In the same vein, many of the students who are apprehensive of being critically judged by their peers and teachers in the classroom, develop a reluctance to make any sort of mistake in the class which eventually restricts them from volunteering answers or responding to their teachers’ questions in the class or participating in group activities. To illustrate, the majority of the students reject statements such as “I don’t worry about making mistakes in language class” (41%). On the contrary, it seems that many of the students are not overtly anxious about being rectified by the teachers when they make an error in the class as majority of the participants disagree with assertions like “I am afraid that my language teacher is ready to correct every mistake I make” (40%).

Also, from our study we have observed that even though many of our students suffer from anxiety in their language classes, some of them do enjoy language classes as well. For instance, students endorse statements such as “It wouldn’t bother me at all to take more foreign language classes” (37%); “I don’t understand why some people get so upset over foreign language classes” (50%). However, many of the students also showed uncertainty regarding communication with a native speaker as they reported “I would not be nervous speaking the foreign language with native speakers.” (36% neutral).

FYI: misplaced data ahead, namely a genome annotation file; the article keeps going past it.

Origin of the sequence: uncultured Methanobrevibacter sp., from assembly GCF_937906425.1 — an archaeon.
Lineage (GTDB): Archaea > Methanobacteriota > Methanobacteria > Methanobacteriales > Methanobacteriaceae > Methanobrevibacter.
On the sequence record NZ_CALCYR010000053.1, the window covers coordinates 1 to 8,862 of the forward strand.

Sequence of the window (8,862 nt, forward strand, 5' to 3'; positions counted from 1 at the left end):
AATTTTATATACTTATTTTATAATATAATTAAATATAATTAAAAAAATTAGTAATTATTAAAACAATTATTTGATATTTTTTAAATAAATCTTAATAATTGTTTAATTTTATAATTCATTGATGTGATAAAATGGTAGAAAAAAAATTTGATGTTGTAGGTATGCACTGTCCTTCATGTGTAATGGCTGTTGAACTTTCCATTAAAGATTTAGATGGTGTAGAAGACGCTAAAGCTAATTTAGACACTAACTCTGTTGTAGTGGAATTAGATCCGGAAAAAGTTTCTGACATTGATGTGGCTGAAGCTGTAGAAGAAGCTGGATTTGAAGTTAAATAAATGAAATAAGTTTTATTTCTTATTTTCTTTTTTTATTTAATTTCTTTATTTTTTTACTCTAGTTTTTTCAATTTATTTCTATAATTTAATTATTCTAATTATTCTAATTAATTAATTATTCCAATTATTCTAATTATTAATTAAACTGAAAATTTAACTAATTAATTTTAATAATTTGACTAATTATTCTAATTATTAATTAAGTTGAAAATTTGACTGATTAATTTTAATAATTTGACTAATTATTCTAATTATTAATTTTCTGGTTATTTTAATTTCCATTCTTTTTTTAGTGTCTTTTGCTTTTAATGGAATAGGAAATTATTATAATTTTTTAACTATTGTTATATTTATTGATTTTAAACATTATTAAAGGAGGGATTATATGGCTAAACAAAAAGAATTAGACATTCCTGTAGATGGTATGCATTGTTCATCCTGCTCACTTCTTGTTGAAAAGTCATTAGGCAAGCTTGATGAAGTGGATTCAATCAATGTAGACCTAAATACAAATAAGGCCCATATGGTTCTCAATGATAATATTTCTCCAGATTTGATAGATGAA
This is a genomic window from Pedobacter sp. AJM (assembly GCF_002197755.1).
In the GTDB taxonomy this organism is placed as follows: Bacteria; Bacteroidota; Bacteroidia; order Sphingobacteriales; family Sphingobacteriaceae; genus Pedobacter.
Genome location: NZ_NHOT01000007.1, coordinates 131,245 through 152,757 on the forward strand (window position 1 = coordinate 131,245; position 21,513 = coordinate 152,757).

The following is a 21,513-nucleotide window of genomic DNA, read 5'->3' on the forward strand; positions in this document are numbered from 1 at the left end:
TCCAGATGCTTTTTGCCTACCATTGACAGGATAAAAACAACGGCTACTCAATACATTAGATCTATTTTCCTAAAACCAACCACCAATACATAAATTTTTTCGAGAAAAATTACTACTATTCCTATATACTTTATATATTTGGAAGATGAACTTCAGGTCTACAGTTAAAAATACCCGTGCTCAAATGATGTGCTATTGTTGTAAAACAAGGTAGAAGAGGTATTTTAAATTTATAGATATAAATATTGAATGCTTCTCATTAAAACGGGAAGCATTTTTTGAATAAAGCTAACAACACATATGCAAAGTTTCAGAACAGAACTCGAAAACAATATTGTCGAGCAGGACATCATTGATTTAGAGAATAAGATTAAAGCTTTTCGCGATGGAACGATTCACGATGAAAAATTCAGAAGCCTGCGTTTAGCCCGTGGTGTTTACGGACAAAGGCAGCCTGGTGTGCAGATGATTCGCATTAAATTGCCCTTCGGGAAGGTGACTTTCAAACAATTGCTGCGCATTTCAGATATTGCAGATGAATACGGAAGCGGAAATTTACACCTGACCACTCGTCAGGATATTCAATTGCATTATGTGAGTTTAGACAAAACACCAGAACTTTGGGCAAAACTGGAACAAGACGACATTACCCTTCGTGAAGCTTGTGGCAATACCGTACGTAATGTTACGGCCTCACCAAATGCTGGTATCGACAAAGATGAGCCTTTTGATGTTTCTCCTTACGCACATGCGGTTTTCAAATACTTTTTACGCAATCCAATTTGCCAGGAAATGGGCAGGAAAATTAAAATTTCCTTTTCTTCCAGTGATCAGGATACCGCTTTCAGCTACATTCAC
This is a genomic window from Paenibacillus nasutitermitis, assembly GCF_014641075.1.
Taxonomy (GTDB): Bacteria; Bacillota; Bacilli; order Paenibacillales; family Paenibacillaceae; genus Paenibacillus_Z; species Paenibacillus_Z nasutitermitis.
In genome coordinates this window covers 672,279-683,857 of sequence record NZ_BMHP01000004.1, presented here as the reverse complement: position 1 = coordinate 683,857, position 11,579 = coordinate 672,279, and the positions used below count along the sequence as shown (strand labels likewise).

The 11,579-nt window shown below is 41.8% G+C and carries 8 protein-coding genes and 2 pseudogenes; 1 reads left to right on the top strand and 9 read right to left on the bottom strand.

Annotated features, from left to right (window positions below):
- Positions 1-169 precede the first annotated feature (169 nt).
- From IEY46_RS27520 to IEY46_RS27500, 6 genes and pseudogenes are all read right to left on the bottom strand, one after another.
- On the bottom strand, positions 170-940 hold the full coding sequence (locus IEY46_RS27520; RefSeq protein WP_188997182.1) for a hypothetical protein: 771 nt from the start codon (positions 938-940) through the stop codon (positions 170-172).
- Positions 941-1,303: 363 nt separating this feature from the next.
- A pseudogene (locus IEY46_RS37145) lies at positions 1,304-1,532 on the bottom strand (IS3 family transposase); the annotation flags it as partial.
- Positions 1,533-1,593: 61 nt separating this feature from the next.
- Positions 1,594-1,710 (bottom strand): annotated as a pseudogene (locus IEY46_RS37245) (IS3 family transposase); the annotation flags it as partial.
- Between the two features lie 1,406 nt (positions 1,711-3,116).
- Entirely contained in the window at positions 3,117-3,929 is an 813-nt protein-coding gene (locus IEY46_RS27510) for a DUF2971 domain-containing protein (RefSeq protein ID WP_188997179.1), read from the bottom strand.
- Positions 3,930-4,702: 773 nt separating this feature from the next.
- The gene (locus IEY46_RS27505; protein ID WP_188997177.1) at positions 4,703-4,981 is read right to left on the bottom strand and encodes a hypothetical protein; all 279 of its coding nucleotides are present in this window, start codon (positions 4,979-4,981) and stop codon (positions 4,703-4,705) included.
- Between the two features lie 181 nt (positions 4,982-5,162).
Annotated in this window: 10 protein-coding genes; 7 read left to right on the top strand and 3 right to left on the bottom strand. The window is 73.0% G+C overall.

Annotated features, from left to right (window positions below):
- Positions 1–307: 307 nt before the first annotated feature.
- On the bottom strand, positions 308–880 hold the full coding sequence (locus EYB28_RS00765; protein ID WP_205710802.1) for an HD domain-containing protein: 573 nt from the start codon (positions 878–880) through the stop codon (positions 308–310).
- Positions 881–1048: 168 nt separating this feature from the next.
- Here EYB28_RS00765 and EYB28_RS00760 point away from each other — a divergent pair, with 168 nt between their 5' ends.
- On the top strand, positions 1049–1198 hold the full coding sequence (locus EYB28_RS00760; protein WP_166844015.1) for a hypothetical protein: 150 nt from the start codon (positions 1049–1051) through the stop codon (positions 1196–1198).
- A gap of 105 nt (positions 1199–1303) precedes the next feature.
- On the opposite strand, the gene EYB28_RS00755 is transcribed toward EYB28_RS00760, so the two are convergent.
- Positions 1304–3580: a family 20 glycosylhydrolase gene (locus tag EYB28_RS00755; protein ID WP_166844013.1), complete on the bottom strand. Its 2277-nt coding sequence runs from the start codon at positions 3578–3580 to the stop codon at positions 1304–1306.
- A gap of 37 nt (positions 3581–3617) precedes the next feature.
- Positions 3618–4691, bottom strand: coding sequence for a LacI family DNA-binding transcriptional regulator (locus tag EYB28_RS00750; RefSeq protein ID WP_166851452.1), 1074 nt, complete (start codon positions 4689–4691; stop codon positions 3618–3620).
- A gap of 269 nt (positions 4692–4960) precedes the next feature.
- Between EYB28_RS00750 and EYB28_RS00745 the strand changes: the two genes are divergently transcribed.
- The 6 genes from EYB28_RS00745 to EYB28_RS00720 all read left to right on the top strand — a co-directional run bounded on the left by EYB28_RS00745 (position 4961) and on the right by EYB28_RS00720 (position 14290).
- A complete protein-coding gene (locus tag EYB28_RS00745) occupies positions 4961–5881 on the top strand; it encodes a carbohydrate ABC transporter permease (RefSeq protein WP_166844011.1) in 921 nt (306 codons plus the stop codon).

• Data from FGDs

The following part is the analysis of the data received from FGDs of the participants. All FGDs were recorded, and data analysis took place through qualitative measures. The FGDs were fully transcribed and read to identify the three interrelated performance related anxieties — communication apprehension, test anxiety, and fear of negative evaluation). These performance factors were assigned codes, and the transcribed data were read several times to identify the recurring emergence of these factors. These interviews and FGDs proffer similar results to the studies done by various researchers in different parts of the world such as Greece, China, America, Taiwan, and so on. The performance factors that emerged from the data analysis in the context of Bangladeshi students pursuing tertiary level education in a foreign language, i.e., English, have been discussed below with quotes from transcriptions.

1) Communication Apprehension: English is mostly used as a communicative device, and naturally, L2 users would encounter various difficulties while communicating in it, especially in oral form. Since the majority of the participants in this study were first year students at the university level, and until this point, almost all of them had Bangla as their medium of instruction, it was particularly strenuous for them to adapt to this sudden change and do well in their studies simultaneously. While conducting the survey, one of the most frequent issues experienced by the L2 users was the lack of vocabulary, diction, and register during their conversations. Though they do not struggle equally while writing since the process of writing allows them some time to prepare before the transition from L1 to L2, speaking is a more active form of communication where these L2 users lack practice, confidence, and time.